Tom snorted, a brief laugh that was as much surprise as amusement. Dorje was unusual for a Sherpa man around here, there were a number of things Tom observed that to him said a great deal. The other Sherpa in their expedition liked Dorje, he was welcome among them, and Tom had heard them call him ‘Ang Dorje’ among themselves; the ‘Ang’ part used in Sherpa names was often a diminutive; it meant ‘small one’ or ‘beloved’, a pet name from the people and community in which he had grown up. But Dorje slept alone in his own tent unlike any of the others, and they accepted that. He acted more alone than the other Sherpa ever did who were a close knit group used to close social and working bonds, and his sense of humour – it was gentle, but it was extremely acute and it spoke to Tom of a number of things that set this man slightly apart in his community in the way that only another who’d experienced being apart in that way would recognise.
“You were a monk.” Tom said to him abruptly, hoping it wasn’t rude to ask but unable not to. Dorje glanced up and smiled at him, a relaxed and easy smile that didn’t fit with the power with which his hands were bolting the ice screws down. He was short, but the thin, wiry muscle in his shoulders and trunk Tom could only envy.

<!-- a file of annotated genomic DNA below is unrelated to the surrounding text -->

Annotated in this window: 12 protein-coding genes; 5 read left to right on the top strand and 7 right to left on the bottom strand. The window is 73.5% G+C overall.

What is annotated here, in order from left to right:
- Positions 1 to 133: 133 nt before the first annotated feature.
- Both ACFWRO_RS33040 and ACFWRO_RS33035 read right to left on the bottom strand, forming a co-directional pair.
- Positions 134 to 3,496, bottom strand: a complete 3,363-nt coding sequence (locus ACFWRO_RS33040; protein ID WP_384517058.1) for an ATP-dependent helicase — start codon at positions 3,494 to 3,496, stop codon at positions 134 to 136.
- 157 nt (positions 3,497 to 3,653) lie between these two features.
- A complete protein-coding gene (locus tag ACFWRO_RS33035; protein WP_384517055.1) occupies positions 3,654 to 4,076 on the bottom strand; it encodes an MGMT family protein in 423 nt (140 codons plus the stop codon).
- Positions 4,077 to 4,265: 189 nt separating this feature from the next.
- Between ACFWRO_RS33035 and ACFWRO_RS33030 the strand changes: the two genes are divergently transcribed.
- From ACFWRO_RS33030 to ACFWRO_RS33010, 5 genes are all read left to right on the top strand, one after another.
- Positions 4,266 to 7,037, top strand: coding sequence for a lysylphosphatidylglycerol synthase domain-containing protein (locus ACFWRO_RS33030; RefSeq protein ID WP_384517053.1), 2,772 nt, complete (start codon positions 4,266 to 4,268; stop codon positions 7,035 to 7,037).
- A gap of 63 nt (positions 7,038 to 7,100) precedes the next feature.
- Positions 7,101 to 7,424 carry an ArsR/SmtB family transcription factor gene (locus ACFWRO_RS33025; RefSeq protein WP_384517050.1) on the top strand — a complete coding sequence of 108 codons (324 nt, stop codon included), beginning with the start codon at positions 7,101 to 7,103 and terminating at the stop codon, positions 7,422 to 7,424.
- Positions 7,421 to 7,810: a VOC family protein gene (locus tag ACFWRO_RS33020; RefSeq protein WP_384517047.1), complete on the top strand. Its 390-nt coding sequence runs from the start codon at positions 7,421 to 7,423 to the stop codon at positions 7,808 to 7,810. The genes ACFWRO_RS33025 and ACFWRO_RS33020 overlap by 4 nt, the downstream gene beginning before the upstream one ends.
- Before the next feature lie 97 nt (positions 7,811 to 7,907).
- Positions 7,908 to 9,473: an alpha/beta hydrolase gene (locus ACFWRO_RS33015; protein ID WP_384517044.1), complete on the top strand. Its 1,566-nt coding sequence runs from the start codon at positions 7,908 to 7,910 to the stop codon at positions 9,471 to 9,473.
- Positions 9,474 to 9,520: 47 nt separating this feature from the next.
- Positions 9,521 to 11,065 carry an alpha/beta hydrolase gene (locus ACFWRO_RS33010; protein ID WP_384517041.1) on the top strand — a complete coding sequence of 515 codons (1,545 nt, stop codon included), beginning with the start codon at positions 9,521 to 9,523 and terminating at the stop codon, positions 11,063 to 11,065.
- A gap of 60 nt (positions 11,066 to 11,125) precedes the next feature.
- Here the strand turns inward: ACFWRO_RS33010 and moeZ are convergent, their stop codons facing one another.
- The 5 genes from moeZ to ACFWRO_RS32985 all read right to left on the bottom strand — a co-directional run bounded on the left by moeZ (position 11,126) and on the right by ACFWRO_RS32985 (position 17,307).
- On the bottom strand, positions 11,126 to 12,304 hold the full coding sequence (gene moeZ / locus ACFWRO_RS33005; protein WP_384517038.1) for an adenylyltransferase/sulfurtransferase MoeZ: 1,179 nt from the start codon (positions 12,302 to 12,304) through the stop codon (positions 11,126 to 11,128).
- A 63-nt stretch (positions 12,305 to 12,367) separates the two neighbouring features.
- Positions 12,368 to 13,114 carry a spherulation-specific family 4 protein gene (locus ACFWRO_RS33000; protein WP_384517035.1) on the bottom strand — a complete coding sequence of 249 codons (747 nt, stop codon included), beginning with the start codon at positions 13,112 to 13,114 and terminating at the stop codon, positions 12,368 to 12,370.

“Do you know of any tales of here, the spirits on the mountain?”
Dorje nodded, fixing another rope. “My grandparents told me many. When they were young the Lama in their village say never go to mountains. Spirits and demons in mountains, you go there and not come back. Very bad. But when I young in monastery, I learn the Sherpa people very long ago walked from their homeland to look for Shangri La, and they stop here. Hard land, but they stop here. Spirits, yes. Not demons. Are there spirits in your stories Tom?”
Angels and Demons, oh yes, aplenty. Jake was heading back towards them and Tom didn’t answer; Jake had soaked himself in the same literature Tom loved and he picked up too fast on hints through even the most obscure quotes; he’d already given Jake uncomfortably too much information.